The historic Eaton Hall will get a new lease on life, thanks to an agreement between King Township and Seneca College.
Councillors gave their stamp of approval on the new deal, which will see the famous site revamped and repurposed.
Plans are in the works for Township and Seneca staff to work together, designating Eaton Hall as a municipal capital facility. It will be exempt from taxation and the facility will be available for public use.
The college initiated the request to council and they wanted to use the facility for special events such as weddings, conferences, etc. In order to do so, the building requires substantial improvements.
Staff noted Eaton Hall is an important, significant heritage asset. It has a long history associated with one of Canada’s best known families, the Eatons, founders of Eaton’s department stores.
There are several buildings on the 700-acre property that is home to the 35,000-square-foot mansion. It was designed to be the Eaton family country estate and was also a working farm, producing things like butter, milk and flowers for the Eaton stores. The Eatons had planned to retire in King.
Lady Eaton was 60 and a grandmother when the estate was completed by 1940.
Lady Eaton and her husband, Sir John Craig Eaton, acquired their first parcels of land in King Township in 1920 on recommendation from their friend Sir Henry Pellatt, who owned the nearby Mary Lake property. It took two years to assemble the entire 700 acres. Lady Eaton moved into Eaton Hall three years after demolishing her city mansion, Ardwold.
Eaton Hall is adjacent to a body of water named Lake Seneca today, formerly Lake Jonda (a combination of the first three letters of her son John David Eaton’s first and middle names).
Design was started in 1932 by architects from the firm of Peter Allward and George Gouinlock.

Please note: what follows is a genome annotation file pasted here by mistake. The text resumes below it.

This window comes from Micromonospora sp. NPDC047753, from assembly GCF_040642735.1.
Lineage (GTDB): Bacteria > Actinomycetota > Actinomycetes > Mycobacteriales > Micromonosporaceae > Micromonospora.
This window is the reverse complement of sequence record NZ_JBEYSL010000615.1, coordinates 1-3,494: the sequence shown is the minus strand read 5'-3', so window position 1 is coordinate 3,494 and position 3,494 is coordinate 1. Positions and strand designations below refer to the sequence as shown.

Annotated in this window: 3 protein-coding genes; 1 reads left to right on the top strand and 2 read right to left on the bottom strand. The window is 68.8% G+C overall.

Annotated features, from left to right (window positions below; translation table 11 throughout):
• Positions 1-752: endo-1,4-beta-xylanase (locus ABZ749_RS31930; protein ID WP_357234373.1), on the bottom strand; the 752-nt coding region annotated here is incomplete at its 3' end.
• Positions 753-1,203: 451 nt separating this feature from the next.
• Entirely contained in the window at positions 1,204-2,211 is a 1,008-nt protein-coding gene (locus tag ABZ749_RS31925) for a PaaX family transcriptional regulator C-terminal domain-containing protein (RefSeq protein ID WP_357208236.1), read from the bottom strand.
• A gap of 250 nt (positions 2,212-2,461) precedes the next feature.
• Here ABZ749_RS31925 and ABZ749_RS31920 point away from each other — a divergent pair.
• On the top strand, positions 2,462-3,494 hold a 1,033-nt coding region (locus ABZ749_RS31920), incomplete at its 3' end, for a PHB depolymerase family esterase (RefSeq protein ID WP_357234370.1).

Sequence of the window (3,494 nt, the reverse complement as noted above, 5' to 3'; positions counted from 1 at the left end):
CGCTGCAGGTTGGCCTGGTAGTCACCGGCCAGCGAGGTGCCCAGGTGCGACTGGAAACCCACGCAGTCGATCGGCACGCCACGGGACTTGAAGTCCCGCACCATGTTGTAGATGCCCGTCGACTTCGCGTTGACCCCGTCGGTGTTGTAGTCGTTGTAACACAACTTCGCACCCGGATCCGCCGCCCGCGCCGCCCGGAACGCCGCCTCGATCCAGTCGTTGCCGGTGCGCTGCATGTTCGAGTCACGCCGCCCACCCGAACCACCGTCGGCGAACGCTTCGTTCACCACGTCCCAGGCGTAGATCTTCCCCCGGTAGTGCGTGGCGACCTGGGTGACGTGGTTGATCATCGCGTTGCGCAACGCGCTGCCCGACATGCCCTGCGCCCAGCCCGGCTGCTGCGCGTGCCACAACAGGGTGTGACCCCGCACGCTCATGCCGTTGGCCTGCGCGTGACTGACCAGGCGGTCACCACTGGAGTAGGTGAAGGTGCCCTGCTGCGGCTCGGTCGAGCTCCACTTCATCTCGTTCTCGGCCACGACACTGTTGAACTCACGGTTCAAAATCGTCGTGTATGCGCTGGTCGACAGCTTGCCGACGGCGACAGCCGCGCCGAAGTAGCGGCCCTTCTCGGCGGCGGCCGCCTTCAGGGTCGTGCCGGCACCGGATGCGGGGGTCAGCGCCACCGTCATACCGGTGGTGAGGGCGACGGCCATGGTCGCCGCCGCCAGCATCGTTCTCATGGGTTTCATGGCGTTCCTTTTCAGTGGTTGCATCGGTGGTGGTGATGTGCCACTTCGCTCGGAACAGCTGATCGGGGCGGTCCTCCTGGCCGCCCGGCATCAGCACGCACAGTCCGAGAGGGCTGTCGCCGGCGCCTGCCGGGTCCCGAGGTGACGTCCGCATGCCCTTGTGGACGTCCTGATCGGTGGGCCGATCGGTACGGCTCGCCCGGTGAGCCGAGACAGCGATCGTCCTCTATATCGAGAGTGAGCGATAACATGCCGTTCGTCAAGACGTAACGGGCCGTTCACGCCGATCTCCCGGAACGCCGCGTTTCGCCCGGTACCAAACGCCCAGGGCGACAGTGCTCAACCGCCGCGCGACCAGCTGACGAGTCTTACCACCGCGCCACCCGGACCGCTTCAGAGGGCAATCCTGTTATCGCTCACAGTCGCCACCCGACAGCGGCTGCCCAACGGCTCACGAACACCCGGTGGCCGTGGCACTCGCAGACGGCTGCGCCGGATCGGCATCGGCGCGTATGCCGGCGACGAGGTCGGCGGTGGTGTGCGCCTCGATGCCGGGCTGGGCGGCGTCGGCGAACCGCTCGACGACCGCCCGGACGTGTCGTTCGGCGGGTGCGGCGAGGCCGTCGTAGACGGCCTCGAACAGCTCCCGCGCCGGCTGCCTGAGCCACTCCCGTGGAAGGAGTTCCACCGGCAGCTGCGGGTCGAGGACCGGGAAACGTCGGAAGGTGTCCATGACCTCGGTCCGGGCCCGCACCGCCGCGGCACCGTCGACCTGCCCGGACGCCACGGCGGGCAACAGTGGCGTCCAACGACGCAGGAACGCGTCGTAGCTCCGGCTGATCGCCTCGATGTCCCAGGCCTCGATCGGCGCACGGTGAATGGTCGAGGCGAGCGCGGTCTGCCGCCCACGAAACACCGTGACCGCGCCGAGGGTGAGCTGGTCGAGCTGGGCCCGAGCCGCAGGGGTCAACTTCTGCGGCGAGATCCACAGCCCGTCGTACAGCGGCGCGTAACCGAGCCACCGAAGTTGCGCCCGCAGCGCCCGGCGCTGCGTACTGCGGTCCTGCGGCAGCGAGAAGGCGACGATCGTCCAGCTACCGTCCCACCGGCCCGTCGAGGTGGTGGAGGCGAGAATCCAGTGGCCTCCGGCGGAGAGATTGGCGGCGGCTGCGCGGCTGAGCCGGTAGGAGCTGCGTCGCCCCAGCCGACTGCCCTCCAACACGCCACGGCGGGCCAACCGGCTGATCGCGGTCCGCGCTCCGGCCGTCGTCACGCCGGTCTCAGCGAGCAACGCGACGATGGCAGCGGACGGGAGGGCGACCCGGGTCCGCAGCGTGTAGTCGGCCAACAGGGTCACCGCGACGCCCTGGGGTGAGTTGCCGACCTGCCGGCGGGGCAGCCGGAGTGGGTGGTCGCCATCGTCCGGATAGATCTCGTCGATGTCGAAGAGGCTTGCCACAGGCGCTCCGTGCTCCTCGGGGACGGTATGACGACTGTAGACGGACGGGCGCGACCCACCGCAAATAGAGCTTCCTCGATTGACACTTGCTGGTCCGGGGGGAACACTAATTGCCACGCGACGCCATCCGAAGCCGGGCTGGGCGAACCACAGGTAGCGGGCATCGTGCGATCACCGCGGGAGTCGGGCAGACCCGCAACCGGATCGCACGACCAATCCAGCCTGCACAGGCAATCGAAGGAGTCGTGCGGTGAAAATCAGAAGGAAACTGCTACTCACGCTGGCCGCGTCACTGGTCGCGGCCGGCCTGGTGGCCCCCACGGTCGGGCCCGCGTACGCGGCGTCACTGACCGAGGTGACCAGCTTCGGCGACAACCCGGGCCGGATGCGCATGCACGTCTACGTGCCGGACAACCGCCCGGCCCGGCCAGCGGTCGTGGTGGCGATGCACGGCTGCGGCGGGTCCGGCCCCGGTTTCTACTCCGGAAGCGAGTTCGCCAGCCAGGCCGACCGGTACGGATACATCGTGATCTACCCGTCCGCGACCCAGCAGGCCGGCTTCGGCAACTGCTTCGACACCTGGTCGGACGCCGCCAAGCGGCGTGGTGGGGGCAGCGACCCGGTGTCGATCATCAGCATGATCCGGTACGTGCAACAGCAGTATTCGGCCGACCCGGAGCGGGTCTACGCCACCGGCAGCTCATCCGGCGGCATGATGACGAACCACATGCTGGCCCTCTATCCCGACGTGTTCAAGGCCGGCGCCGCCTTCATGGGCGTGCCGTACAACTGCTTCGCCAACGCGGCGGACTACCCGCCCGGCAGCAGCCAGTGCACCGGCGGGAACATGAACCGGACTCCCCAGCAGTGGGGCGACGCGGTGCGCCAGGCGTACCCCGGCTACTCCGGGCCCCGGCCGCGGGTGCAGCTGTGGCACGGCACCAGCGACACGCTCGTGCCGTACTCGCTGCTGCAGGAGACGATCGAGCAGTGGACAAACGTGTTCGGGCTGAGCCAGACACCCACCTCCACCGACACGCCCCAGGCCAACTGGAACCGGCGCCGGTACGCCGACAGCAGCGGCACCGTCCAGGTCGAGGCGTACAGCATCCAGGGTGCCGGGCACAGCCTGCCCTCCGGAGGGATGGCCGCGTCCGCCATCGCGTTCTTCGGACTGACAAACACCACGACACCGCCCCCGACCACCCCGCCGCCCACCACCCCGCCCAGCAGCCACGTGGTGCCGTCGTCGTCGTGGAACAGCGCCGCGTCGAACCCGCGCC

Construction was completed in 1939 and was supervised by John W. Bowser of the Aurora Building Company. Bowser had just worked on the Empire State Building and his Aurora gravesite contains a marker in the shape of that New York landmark.
A heritage study back in 2012 indicated the hall, and other structures “exhibit high cultural heritage value worthy of protection.”
As part of the lease arrangement with the hospitality company, Seneca will offer affordable and accessible recreation and heritage event space and programs for King residents, non-profits and community groups.
The college agreed to offer the ground lease to the municipality for 99 years, at $1 per year.
It was challenging to calculate the actual taxes that could be levied on just a portion of the large property. Township staff hired a consultant to conduct an appraisal of the building and seven acres surrounding the facility. This was subjectively pegged at upwards of $14 million. However, the property doesn’t currently pay property taxes, so there is no loss of revenue to the Township.
Council also amended the current ground lease with Seneca (made to accommodate the new recreation centre) from 60 years to 99 years.
This is advantageous for the municipality for a number of reasons, including a longer-term control of a capital asset, and the ability to refurbish and extend the life cycle of such an asset.
Mayor Steve Pellegrini said King is proud having both Seneca and Eaton Hall in the community. It’s important to retain the building’s history and to purpose it for public use.
Councillor Debbie Schaefer agreed, noting Eaton Hall is very much part of Canada’s history.
“It’s wonderful to think of this structure being brought back to life,” she said, adding King is thrilled to be working with Seneca on this.
Mark Pavilons, Local Journalism Initiative Reporter, King Weekly Sentinel